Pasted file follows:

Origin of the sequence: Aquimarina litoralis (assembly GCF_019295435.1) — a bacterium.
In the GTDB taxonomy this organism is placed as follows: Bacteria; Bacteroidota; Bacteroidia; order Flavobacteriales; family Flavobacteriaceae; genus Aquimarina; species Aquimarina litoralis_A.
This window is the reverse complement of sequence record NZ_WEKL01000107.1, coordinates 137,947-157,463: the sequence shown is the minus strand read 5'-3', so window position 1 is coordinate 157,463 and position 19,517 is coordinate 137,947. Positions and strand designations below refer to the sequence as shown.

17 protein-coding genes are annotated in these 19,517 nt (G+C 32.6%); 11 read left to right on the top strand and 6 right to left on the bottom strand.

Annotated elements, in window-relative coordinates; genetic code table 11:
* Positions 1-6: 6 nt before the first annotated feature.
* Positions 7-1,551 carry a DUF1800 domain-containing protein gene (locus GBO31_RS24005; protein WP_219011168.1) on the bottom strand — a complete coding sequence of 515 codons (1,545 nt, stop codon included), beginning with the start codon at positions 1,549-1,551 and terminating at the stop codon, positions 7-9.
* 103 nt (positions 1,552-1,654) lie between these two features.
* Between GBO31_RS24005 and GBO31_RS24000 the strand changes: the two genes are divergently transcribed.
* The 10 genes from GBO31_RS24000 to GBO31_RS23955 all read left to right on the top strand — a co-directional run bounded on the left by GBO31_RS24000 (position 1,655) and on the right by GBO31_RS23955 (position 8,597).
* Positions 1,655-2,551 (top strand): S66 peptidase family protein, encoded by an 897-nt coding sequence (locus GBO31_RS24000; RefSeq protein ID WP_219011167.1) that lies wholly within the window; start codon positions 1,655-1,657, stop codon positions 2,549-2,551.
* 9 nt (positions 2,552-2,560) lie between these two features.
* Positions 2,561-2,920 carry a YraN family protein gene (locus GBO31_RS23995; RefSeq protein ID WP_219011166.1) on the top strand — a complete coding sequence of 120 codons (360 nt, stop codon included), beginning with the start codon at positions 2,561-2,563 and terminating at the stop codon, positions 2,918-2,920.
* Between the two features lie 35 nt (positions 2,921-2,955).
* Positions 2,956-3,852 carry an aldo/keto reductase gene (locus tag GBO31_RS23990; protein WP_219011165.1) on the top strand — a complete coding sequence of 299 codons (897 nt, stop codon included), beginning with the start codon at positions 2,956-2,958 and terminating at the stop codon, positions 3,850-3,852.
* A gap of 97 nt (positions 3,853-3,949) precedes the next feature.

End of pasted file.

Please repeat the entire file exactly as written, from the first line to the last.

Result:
Origin of the sequence: Aquimarina litoralis (assembly GCF_019295435.1) — a bacterium.
In the GTDB taxonomy this organism is placed as follows: Bacteria; Bacteroidota; Bacteroidia; order Flavobacteriales; family Flavobacteriaceae; genus Aquimarina; species Aquimarina litoralis_A.
This window is the reverse complement of sequence record NZ_WEKL01000107.1, coordinates 137,947-157,463: the sequence shown is the minus strand read 5'-3', so window position 1 is coordinate 157,463 and position 19,517 is coordinate 137,947. Positions and strand designations below refer to the sequence as shown.

17 protein-coding genes are annotated in these 19,517 nt (G+C 32.6%); 11 read left to right on the top strand and 6 right to left on the bottom strand.

Annotated elements, in window-relative coordinates; genetic code table 11:
* Positions 1-6: 6 nt before the first annotated feature.
* Positions 7-1,551 carry a DUF1800 domain-containing protein gene (locus GBO31_RS24005; protein WP_219011168.1) on the bottom strand — a complete coding sequence of 515 codons (1,545 nt, stop codon included), beginning with the start codon at positions 1,549-1,551 and terminating at the stop codon, positions 7-9.
* 103 nt (positions 1,552-1,654) lie between these two features.
* Between GBO31_RS24005 and GBO31_RS24000 the strand changes: the two genes are divergently transcribed.
* The 10 genes from GBO31_RS24000 to GBO31_RS23955 all read left to right on the top strand — a co-directional run bounded on the left by GBO31_RS24000 (position 1,655) and on the right by GBO31_RS23955 (position 8,597).
* Positions 1,655-2,551 (top strand): S66 peptidase family protein, encoded by an 897-nt coding sequence (locus GBO31_RS24000; RefSeq protein ID WP_219011167.1) that lies wholly within the window; start codon positions 1,655-1,657, stop codon positions 2,549-2,551.
* 9 nt (positions 2,552-2,560) lie between these two features.
* Positions 2,561-2,920 carry a YraN family protein gene (locus GBO31_RS23995; RefSeq protein ID WP_219011166.1) on the top strand — a complete coding sequence of 120 codons (360 nt, stop codon included), beginning with the start codon at positions 2,561-2,563 and terminating at the stop codon, positions 2,918-2,920.
* Between the two features lie 35 nt (positions 2,921-2,955).
* Positions 2,956-3,852 carry an aldo/keto reductase gene (locus tag GBO31_RS23990; protein WP_219011165.1) on the top strand — a complete coding sequence of 299 codons (897 nt, stop codon included), beginning with the start codon at positions 2,956-2,958 and terminating at the stop codon, positions 3,850-3,852.
* A gap of 97 nt (positions 3,853-3,949) precedes the next feature.